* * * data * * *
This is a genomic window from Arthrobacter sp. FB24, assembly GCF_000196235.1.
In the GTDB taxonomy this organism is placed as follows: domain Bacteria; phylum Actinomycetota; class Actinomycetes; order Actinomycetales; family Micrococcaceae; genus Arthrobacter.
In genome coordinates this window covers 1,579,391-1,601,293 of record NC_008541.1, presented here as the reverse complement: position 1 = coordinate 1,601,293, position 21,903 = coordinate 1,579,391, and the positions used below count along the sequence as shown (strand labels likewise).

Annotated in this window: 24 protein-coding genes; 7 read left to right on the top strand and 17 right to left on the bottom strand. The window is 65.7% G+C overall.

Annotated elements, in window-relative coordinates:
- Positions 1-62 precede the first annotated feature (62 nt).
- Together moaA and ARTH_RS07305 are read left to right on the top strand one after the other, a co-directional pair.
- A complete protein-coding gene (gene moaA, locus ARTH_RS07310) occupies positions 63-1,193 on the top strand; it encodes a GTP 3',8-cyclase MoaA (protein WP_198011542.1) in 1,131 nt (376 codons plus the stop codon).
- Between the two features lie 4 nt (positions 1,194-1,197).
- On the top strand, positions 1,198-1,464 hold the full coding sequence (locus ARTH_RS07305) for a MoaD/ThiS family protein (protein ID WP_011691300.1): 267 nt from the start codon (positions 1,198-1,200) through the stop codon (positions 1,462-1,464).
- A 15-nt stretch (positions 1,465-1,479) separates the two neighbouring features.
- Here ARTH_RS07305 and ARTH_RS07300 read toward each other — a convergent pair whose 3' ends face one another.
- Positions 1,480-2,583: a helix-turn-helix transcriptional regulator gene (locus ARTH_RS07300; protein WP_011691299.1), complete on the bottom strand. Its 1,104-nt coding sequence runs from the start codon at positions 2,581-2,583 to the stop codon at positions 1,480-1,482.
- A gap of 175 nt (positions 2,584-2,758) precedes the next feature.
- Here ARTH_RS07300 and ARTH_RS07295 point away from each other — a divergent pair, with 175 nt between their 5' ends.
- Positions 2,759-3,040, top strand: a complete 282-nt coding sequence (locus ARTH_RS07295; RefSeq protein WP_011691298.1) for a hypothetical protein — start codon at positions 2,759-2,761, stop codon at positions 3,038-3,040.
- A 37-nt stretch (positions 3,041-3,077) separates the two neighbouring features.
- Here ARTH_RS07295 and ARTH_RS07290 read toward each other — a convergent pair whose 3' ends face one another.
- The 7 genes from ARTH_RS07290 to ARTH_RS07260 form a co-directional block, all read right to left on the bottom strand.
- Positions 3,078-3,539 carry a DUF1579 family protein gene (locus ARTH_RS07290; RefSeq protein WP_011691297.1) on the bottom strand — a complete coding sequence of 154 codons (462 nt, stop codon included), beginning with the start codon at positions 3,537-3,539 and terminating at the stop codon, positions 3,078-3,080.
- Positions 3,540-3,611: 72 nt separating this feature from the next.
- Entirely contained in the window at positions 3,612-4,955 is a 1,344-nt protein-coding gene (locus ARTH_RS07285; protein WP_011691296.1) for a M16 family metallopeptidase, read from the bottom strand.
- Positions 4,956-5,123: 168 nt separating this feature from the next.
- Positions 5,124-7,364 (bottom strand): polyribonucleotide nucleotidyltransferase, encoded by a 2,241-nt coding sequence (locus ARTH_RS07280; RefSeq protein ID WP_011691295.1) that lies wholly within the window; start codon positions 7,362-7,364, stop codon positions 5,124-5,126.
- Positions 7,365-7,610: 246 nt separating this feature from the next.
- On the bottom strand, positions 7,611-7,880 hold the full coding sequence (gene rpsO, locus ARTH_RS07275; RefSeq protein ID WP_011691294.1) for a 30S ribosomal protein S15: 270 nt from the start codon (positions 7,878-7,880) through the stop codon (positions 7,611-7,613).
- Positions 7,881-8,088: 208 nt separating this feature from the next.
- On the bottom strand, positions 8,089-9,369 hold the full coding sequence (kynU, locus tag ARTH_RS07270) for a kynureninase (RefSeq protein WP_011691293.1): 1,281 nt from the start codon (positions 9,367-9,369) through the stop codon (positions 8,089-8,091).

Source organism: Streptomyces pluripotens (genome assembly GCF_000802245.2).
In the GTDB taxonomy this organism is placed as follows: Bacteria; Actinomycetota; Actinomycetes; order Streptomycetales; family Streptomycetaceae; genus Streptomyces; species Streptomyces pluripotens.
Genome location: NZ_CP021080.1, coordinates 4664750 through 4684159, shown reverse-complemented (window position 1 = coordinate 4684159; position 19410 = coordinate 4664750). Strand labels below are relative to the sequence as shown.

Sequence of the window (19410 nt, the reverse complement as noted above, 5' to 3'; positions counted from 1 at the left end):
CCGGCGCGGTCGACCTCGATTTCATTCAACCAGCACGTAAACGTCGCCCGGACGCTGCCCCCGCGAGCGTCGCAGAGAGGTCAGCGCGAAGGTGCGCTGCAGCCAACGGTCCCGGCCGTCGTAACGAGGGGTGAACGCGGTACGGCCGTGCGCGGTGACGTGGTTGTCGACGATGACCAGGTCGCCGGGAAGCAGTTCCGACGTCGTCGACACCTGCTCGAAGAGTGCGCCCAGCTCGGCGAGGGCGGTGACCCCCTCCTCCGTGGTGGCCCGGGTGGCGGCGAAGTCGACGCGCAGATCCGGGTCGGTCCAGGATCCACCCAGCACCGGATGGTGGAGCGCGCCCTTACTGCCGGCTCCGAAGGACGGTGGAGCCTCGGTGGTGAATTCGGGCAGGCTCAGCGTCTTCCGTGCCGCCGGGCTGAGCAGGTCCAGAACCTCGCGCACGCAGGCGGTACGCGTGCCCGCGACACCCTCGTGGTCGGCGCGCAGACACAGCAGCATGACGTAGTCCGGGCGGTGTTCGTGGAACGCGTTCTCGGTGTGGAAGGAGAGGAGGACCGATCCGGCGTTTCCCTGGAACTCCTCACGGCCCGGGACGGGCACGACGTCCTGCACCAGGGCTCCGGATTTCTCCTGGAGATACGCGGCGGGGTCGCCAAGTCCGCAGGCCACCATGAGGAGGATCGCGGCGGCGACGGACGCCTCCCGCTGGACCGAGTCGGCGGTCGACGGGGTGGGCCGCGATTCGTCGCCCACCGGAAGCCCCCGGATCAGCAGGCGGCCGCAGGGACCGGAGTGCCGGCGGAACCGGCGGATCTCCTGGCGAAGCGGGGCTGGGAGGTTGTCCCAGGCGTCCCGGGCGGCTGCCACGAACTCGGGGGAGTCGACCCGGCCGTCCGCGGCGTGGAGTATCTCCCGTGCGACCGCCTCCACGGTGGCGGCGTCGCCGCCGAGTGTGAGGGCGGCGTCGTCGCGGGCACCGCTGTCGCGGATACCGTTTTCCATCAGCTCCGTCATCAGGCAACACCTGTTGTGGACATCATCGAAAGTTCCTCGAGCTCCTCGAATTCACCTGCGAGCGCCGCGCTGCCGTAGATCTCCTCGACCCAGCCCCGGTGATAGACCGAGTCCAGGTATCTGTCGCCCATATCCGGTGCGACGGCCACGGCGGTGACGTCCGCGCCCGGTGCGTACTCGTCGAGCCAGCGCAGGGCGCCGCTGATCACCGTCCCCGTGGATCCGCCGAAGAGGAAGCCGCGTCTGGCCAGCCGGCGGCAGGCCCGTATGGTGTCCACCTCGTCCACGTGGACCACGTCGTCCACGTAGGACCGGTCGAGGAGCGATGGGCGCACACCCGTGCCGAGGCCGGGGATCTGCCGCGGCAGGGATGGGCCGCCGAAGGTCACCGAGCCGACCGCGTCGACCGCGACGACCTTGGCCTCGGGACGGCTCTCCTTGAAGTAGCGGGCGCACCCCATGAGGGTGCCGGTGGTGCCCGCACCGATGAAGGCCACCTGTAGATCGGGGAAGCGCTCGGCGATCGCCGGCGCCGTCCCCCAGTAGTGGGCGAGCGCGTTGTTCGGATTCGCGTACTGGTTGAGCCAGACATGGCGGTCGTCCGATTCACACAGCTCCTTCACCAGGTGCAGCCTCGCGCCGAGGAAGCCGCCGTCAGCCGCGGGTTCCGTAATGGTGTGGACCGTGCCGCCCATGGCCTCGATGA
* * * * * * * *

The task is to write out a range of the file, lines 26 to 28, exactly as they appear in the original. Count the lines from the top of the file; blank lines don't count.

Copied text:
- On the bottom strand, positions 7,611-7,880 hold the full coding sequence (gene rpsO, locus ARTH_RS07275; RefSeq protein ID WP_011691294.1) for a 30S ribosomal protein S15: 270 nt from the start codon (positions 7,878-7,880) through the stop codon (positions 7,611-7,613).
- Positions 7,881-8,088: 208 nt separating this feature from the next.
- On the bottom strand, positions 8,089-9,369 hold the full coding sequence (kynU, locus tag ARTH_RS07270) for a kynureninase (RefSeq protein WP_011691293.1): 1,281 nt from the start codon (positions 9,367-9,369) through the stop codon (positions 8,089-8,091).